Man uses surfboard to fight off shark at Ballina on NSW north coast
A man has used his surfboard to fend off a shark after being attacked in waters off Ballina on the New South Wales north coast.
The 43-year-old was bitten on his calf at Shelly beach about 7am on Wednesday and is being treated at Lismore hospital, NSW police said.
The Ballina shire mayor, David Wright, said the surfer said the shark was about 1.5 metres long.
“It grabbed him on the leg and pulled him off the board,” Wright told Sydney’s 2GB radio. “He used the board to belt the shark away.
“He came onshore, wrapped his leg up and went to Ballina hospital. He’s now been transferred to Lismore hospital. He’s got an eight-inch [20cm] cut on his calf.”
The attack follows the death on Monday of a Melbourne doctor, Daniel Christidis, who was mauled by a shark at Cid harbour in the Whitsunday Islands, on the first day of a five-day yachting holiday with friends and colleagues.
On Wednesday the Queensland government said it would put up permanent signs telling people to stay out of the water at Cid harbour. It is the third serious shark attack there in two months after a Tasmanian woman, Justine Barwick, and a Melbourne girl, Hannah Papps, were bitten in separate attacks in September.
Temporary warning signs will be up by the weekend and the Queensland fisheries minister, Mark Furner, said permanent signs would be in place within weeks.
“We can’t be clearer: don’t swim in Cid harbour,” Furner said. “As local charter operators have advised, Cid harbour is primarily a site for mooring. The disposal of food scraps can attract sharks and that means no one should swim in Cid harbour under any circumstances.”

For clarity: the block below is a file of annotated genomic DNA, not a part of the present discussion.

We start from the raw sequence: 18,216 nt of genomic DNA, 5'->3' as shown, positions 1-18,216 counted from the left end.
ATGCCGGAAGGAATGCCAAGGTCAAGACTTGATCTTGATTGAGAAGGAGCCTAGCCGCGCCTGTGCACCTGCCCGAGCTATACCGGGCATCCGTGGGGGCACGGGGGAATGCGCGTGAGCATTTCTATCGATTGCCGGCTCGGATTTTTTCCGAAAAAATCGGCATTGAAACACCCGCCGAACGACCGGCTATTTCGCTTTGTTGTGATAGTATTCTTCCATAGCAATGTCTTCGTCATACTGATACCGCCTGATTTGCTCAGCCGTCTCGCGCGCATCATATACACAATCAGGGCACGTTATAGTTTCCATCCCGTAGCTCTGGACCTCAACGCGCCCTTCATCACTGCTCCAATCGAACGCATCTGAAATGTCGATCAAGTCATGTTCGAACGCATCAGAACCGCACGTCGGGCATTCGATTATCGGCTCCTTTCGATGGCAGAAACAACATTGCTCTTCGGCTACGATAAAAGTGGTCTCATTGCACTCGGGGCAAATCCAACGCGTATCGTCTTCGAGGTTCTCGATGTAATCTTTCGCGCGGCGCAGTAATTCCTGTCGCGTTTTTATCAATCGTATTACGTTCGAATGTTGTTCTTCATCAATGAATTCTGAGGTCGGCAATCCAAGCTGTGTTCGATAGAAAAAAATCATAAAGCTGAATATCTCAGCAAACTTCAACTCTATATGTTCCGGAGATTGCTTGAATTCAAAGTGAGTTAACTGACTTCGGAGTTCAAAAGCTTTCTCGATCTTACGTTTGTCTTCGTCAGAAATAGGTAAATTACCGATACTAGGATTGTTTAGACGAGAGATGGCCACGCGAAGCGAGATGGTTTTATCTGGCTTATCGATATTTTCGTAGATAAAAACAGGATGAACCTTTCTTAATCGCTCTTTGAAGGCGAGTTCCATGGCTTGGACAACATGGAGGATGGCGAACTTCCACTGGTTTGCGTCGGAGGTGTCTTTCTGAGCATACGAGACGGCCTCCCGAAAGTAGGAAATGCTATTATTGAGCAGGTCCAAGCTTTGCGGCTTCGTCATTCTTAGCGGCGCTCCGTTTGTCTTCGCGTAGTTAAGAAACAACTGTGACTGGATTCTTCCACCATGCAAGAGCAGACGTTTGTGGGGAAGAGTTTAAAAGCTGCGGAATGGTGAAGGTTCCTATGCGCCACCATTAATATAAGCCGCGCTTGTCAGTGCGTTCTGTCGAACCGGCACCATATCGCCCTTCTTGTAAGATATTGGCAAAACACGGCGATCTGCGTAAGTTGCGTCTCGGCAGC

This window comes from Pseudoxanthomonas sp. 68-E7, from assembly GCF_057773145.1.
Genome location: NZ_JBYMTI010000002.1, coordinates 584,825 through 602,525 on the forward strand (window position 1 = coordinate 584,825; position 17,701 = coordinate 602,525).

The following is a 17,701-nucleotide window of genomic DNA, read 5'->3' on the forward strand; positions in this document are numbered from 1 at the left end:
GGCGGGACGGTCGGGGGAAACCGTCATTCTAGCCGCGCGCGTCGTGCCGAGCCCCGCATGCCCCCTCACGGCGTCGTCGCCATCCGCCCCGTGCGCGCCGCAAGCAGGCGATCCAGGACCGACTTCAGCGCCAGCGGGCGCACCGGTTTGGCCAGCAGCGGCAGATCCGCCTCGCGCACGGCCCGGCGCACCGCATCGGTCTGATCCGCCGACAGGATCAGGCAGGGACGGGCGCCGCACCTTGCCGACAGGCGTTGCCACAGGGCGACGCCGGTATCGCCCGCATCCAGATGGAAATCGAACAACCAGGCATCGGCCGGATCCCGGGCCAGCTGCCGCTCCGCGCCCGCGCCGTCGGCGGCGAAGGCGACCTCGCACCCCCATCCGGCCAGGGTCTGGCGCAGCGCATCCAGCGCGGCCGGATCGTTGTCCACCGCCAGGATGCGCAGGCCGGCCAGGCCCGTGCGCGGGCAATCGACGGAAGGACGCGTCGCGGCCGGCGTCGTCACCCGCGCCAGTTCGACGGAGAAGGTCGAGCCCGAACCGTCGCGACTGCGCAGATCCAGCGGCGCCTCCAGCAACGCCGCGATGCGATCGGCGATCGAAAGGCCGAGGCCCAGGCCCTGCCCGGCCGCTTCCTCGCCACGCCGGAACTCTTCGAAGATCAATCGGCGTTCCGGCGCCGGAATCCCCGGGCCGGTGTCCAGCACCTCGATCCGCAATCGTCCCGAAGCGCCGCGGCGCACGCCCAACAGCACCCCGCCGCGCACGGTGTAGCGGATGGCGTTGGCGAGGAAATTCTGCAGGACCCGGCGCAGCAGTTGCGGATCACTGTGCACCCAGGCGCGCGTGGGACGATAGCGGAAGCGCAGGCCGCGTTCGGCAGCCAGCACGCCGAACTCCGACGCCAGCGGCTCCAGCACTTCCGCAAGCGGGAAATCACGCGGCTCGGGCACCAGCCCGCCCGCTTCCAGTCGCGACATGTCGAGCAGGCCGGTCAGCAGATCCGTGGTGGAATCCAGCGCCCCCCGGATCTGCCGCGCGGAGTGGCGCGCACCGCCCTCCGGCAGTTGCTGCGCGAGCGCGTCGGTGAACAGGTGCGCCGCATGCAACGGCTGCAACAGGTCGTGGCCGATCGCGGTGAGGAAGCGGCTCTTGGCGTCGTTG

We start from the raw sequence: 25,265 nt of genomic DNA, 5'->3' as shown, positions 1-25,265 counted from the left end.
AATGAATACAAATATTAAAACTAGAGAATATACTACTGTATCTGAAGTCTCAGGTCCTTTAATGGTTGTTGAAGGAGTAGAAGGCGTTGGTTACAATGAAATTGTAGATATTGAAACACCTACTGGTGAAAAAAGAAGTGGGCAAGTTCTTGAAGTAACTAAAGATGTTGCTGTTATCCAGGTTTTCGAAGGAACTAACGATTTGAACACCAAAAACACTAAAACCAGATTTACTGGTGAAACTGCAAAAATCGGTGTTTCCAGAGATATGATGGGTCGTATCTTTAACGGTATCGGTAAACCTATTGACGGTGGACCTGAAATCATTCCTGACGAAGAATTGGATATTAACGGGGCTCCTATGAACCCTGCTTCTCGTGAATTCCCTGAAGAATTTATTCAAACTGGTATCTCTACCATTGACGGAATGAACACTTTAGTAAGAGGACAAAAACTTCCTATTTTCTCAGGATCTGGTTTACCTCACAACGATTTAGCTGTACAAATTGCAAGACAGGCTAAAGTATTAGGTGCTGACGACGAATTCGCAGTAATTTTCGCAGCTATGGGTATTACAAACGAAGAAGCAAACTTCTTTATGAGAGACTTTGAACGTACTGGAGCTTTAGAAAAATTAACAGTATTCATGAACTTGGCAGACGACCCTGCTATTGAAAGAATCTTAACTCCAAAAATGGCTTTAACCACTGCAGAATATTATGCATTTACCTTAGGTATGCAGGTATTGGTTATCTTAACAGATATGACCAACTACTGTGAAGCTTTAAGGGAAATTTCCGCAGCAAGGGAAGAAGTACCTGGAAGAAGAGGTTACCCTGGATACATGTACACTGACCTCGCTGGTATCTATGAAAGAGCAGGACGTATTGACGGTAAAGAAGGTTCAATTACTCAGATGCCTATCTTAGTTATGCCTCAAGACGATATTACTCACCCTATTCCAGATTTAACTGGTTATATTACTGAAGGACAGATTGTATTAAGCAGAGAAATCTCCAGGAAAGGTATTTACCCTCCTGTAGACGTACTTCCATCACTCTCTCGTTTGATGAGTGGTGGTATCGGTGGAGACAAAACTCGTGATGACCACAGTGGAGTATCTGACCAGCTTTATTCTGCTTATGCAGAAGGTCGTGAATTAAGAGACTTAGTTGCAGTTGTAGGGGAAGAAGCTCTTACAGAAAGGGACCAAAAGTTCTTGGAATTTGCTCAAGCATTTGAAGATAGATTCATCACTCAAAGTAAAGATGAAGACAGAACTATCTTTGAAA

Christidis, 33, was a urologist at Melbourne’s Austin Health and its spokeswoman said staff were being offered counselling.
Queensland’s Liberal National opposition has called for drumlines to be installed at Cid harbour immediately but the Palaszczuk government has so far said locals do not want them.
“Neither the local mayor [of Whitsunday regional council], Andrew Willcox, marine authorities nor local tourism operators want to see drumlines redeployed,” the state tourism minister, Kate Jones, said. “They want reinforced messaging and that’s what we’re doing.”
A marine biologist, Blake Chapman, said: “We need to be looking at the baitfish movement, we need to be looking at the water conditions ... [and] any other factors that might be happening in that area that is obviously changing shark activity.
“Because two months ago this wasn’t an issue. It was pretty much unheard of in that area, so something has changed and that’s what we need to be figuring out.”
The Tourism Whitsundays chief executive, Natassia Wheeler, said her industry supported efforts to let visitors know about the dangers of sharks in the area.
Beaches around Ballina are expected to be closed for at least 24 hours after a request from police. NSW Surf Life Saving will fly a drone to survey the area, and officers from the NSW primary industries department – which is responsible for shark management – are heading to the area.
Shark nets at Shelly beach and four others on the north coast were removed in May after a nearly fivemonth NSW government trial. The attack comes almost four years after a Japanese surfer, Tadashi Nakahara, was killed by a shark on the same beach.
Shelly beach and others around Ballina in northern New South Wales have been closed after a surfer was bitten by a shark on Wednesdaymorning.